- Poster presentation
- Open Access
Diagnostic capability of CMR for the diagnosis of acute myocarditis in young patients is determined by the presence of elevated cardiac enzymes
© Schäufele et al; licensee BioMed Central Ltd. 2012
- Published: 1 February 2012
- Cardiovascular Magnetic Resonance
- Late Gadolinium Enhancement
- Cardiac Troponin
- Obstructive Coronary Artery Disease
Only in patients with elevated levels of cardiac troponin CMR can reliably corroborate the clinical diagnosis of acute myocarditis
Diagnosis of myocarditis remains a difficult clinical challenge, since the clinical spectrum of myocarditis is multifaceted. As clinical presentation and ECG-changes tend to be non-specific, cardiovascular magnetic resonance (CMR) has proven to be a valuable diagnostic tool regarding non-invasive diagnosis of myocarditis. However, CMR studies are time- and cost-intensive. Hence, further parameters are warranted to identify those individuals in whom a CMR study is likely to add crucial information regarding correct and timely diagnosis of acute myocarditis. The current study sought to elucidate the diagnostic yield of CMR in young patients aged ≤ 40 yrs with clinical diagnosis of myocarditis based on symptoms and ECG in relation to the presence or absence of elevated levels of cardiac troponin as an additional marker of acute myocardial injury.
Between 2009 and 2011, young patients aged ≤ 40 yrs presenting with acute or subacute chest pain and significant new-onset ST-segment changes suggestive of myocarditis, prospectively underwent CMR studies after obstructive coronary artery disease (CAD) was ruled out by coronary angiography if risk factors were present. Black-blood T2-weighted turbo-spin-echo (TSE) sequences were obtained to detect myocardial edema. Late gadolinium enhancement (LGE) imaging was performed in order to detect focal areas of contrast enhancement. Studies were performed on a 1.5 Tesla MR-Scanner (Siemens Sonata).
During the recruitment period, 106 consecutive patients aged 17 to 40 yrs were included. Mean age was 29±7 yrs. In 19 patients additional cardiac catheterization was performed in order to definitely rule out obstructive CAD. LGE was successfully performed in all patients while in one patient T2-weighted edema images could not be obtained due to insufficient image quality. 13 (12%) patients showed significantly elevated levels of cardiac troponin. 15 (14%) patients showed focal late gadolinium enhancement (LGE) indicating myocarditis. All patients (100%) who presented with elevated levels of troponin showed presence of focal LGE. T2-weighted edema imaging showed correlating myocardial edema in 7 of these 13 individuals (54%). However, none of the 2 patients demonstrating LGE in the absence of elevated cardiac enzymes had signs of myocardial edema assessed by T2-weighted edema imaging but both turned out to have anamnestic evidence of subsided myocarditis in the past requiring exclusion of “acute” myocarditis. Moreover, the remaining 91 young patients with an unequivocal clinical diagnosis of myocarditis - but normal troponin levels - demonstrated normal findings by both T2-weighted edema and LGE imaging.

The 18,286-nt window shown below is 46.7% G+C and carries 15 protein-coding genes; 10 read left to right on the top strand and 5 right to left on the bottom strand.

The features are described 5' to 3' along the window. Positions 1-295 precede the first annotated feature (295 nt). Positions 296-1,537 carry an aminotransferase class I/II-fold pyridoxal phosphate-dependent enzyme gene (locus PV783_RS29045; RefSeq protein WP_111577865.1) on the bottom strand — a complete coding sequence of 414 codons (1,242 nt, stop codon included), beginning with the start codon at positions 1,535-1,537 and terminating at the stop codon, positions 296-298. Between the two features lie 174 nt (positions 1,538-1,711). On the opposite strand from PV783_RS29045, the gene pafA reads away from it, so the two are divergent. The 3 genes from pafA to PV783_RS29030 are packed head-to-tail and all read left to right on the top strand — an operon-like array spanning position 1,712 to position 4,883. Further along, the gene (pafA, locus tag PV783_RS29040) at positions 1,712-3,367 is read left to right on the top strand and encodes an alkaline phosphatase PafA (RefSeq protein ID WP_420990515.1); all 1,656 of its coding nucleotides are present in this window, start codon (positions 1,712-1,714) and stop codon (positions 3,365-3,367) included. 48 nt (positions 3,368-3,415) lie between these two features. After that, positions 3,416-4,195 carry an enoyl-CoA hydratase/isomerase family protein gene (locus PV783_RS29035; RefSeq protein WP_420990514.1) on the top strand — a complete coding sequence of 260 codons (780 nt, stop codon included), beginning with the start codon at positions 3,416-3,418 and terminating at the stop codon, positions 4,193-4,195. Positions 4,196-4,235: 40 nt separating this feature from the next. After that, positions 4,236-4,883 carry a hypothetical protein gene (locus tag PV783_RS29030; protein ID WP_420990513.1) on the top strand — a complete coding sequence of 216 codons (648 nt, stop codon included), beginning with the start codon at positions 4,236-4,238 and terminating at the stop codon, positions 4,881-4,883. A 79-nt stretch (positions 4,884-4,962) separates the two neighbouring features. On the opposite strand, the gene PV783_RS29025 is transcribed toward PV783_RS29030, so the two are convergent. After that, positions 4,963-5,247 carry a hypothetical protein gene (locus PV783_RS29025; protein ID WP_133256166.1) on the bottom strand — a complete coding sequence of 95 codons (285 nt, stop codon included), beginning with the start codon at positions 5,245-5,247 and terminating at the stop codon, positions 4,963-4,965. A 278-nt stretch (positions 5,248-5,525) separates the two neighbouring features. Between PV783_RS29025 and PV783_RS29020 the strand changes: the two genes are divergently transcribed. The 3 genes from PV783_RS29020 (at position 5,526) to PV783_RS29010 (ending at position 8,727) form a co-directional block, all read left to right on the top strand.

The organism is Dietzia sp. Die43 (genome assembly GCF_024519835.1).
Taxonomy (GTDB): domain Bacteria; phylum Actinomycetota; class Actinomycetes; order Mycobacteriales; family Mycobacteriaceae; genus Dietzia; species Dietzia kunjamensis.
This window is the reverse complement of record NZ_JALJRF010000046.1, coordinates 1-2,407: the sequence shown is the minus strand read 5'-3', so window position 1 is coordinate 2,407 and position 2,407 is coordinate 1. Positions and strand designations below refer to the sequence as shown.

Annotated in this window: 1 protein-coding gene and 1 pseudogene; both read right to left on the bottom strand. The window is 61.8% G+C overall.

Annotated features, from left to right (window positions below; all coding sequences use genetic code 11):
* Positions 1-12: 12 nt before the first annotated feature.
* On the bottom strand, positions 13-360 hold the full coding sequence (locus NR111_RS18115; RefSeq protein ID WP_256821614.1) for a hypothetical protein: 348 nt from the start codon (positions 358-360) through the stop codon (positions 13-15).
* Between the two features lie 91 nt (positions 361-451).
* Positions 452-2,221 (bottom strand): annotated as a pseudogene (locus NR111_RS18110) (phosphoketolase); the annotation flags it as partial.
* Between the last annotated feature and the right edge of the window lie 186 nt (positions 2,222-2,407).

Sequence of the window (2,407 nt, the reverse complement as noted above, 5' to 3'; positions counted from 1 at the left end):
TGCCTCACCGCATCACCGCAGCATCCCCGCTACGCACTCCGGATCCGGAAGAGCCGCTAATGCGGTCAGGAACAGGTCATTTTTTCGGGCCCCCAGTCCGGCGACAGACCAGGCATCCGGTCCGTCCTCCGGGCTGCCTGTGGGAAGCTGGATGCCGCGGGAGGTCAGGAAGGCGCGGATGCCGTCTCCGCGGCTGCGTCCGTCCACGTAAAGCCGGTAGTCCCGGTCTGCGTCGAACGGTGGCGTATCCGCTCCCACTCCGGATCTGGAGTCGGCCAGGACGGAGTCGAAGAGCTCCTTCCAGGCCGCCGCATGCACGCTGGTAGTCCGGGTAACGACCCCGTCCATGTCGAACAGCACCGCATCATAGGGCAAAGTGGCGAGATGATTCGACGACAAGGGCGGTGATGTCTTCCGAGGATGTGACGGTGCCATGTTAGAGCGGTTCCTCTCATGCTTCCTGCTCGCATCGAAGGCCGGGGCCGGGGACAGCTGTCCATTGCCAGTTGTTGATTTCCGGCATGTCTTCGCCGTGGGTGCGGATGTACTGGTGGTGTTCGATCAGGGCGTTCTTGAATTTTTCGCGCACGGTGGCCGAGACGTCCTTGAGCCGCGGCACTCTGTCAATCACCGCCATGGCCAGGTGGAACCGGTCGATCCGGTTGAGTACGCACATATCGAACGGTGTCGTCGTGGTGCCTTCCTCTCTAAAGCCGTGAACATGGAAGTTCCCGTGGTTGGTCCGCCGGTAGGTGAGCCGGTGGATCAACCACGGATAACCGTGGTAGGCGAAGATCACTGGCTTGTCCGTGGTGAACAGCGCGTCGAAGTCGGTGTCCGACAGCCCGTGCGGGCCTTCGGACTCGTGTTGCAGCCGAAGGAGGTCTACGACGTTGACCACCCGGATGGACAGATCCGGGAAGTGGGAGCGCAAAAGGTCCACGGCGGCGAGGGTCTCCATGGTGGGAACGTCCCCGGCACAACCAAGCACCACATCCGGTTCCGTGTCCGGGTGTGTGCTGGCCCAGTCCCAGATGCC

In younger patients (≤ 40 yrs) presenting with symptoms and ECG changes suggestive of acute myocarditis, CMR based on T2-weighted edema and LGE imaging can reliably corroborate the clinical diagnosis of acute myocarditis - but only in the presence of elevated levels of cardiac enzymes.
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